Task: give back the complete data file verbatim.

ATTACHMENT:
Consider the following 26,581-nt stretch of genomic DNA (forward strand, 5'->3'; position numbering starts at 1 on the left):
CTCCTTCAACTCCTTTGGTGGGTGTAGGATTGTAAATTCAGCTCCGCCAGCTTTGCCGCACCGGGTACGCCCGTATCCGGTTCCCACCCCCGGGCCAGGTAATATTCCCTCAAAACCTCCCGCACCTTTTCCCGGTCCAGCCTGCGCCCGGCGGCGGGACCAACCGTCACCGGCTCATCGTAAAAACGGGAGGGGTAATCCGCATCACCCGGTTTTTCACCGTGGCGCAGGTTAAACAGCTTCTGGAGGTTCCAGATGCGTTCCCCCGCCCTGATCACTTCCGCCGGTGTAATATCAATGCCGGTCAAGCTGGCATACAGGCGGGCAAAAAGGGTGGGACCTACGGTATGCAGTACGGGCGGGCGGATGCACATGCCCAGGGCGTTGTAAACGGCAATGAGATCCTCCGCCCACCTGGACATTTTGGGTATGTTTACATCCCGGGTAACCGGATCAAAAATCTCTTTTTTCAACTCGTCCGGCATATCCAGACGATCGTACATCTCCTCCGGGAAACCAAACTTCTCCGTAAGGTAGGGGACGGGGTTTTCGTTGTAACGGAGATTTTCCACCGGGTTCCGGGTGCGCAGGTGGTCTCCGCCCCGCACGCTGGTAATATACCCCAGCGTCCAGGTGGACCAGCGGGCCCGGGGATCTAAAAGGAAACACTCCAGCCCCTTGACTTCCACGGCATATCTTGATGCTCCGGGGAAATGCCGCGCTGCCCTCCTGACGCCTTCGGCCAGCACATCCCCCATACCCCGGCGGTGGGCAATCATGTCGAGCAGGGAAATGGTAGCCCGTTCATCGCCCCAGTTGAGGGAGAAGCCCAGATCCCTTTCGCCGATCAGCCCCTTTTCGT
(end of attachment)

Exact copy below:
Consider the following 26,581-nt stretch of genomic DNA (forward strand, 5'->3'; position numbering starts at 1 on the left):
CTCCTTCAACTCCTTTGGTGGGTGTAGGATTGTAAATTCAGCTCCGCCAGCTTTGCCGCACCGGGTACGCCCGTATCCGGTTCCCACCCCCGGGCCAGGTAATATTCCCTCAAAACCTCCCGCACCTTTTCCCGGTCCAGCCTGCGCCCGGCGGCGGGACCAACCGTCACCGGCTCATCGTAAAAACGGGAGGGGTAATCCGCATCACCCGGTTTTTCACCGTGGCGCAGGTTAAACAGCTTCTGGAGGTTCCAGATGCGTTCCCCCGCCCTGATCACTTCCGCCGGTGTAATATCAATGCCGGTCAAGCTGGCATACAGGCGGGCAAAAAGGGTGGGACCTACGGTATGCAGTACGGGCGGGCGGATGCACATGCCCAGGGCGTTGTAAACGGCAATGAGATCCTCCGCCCACCTGGACATTTTGGGTATGTTTACATCCCGGGTAACCGGATCAAAAATCTCTTTTTTCAACTCGTCCGGCATATCCAGACGATCGTACATCTCCTCCGGGAAACCAAACTTCTCCGTAAGGTAGGGGACGGGGTTTTCGTTGTAACGGAGATTTTCCACCGGGTTCCGGGTGCGCAGGTGGTCTCCGCCCCGCACGCTGGTAATATACCCCAGCGTCCAGGTGGACCAGCGGGCCCGGGGATCTAAAAGGAAACACTCCAGCCCCTTGACTTCCACGGCATATCTTGATGCTCCGGGGAAATGCCGCGCTGCCCTCCTGACGCCTTCGGCCAGCACATCCCCCATACCCCGGCGGTGGGCAATCATGTCGAGCAGGGAAATGGTAGCCCGTTCATCGCCCCAGTTGAGGGAGAAGCCCAGATCCCTTTCGCCGATCAGCCCCTTTTCGT